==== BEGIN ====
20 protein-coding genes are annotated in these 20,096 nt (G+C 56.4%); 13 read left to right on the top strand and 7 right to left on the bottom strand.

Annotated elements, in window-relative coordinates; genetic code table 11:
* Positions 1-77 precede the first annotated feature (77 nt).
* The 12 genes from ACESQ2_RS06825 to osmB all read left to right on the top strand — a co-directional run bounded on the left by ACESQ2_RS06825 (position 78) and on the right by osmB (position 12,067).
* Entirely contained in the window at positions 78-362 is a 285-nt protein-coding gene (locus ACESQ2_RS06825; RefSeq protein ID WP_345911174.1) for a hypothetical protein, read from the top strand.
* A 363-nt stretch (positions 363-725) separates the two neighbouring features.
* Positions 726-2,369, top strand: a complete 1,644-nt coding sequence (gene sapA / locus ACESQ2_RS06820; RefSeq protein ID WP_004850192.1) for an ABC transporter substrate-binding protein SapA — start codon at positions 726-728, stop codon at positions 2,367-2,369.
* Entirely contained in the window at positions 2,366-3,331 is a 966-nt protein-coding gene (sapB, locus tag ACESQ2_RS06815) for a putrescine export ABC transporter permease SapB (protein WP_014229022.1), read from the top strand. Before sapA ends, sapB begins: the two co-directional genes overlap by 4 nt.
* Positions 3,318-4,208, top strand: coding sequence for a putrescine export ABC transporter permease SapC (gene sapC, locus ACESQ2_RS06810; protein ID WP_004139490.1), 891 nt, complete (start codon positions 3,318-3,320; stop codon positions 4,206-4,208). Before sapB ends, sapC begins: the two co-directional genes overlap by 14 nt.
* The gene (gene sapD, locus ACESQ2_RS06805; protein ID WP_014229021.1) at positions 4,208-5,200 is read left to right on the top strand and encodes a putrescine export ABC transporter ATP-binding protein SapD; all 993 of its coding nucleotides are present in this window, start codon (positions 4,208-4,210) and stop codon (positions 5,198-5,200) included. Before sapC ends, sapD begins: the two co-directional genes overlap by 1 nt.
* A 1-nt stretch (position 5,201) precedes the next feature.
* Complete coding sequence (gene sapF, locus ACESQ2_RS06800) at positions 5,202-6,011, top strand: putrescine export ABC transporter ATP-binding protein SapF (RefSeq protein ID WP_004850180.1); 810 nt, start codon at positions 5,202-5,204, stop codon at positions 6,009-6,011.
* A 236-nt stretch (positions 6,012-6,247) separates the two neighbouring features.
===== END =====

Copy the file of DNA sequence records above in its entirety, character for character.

20 protein-coding genes are annotated in these 20,096 nt (G+C 56.4%); 13 read left to right on the top strand and 7 right to left on the bottom strand.

Annotated elements, in window-relative coordinates; genetic code table 11:
* Positions 1-77 precede the first annotated feature (77 nt).
* The 12 genes from ACESQ2_RS06825 to osmB all read left to right on the top strand — a co-directional run bounded on the left by ACESQ2_RS06825 (position 78) and on the right by osmB (position 12,067).
* Entirely contained in the window at positions 78-362 is a 285-nt protein-coding gene (locus ACESQ2_RS06825; RefSeq protein ID WP_345911174.1) for a hypothetical protein, read from the top strand.
* A 363-nt stretch (positions 363-725) separates the two neighbouring features.
* Positions 726-2,369, top strand: a complete 1,644-nt coding sequence (gene sapA / locus ACESQ2_RS06820; RefSeq protein ID WP_004850192.1) for an ABC transporter substrate-binding protein SapA — start codon at positions 726-728, stop codon at positions 2,367-2,369.
* Entirely contained in the window at positions 2,366-3,331 is a 966-nt protein-coding gene (sapB, locus tag ACESQ2_RS06815) for a putrescine export ABC transporter permease SapB (protein WP_014229022.1), read from the top strand. Before sapA ends, sapB begins: the two co-directional genes overlap by 4 nt.
* Positions 3,318-4,208, top strand: coding sequence for a putrescine export ABC transporter permease SapC (gene sapC, locus ACESQ2_RS06810; protein ID WP_004139490.1), 891 nt, complete (start codon positions 3,318-3,320; stop codon positions 4,206-4,208). Before sapB ends, sapC begins: the two co-directional genes overlap by 14 nt.
* The gene (gene sapD, locus ACESQ2_RS06805; protein ID WP_014229021.1) at positions 4,208-5,200 is read left to right on the top strand and encodes a putrescine export ABC transporter ATP-binding protein SapD; all 993 of its coding nucleotides are present in this window, start codon (positions 4,208-4,210) and stop codon (positions 5,198-5,200) included. Before sapC ends, sapD begins: the two co-directional genes overlap by 1 nt.
* A 1-nt stretch (position 5,201) precedes the next feature.
* Complete coding sequence (gene sapF, locus ACESQ2_RS06800) at positions 5,202-6,011, top strand: putrescine export ABC transporter ATP-binding protein SapF (RefSeq protein ID WP_004850180.1); 810 nt, start codon at positions 5,202-5,204, stop codon at positions 6,009-6,011.
* A 236-nt stretch (positions 6,012-6,247) separates the two neighbouring features.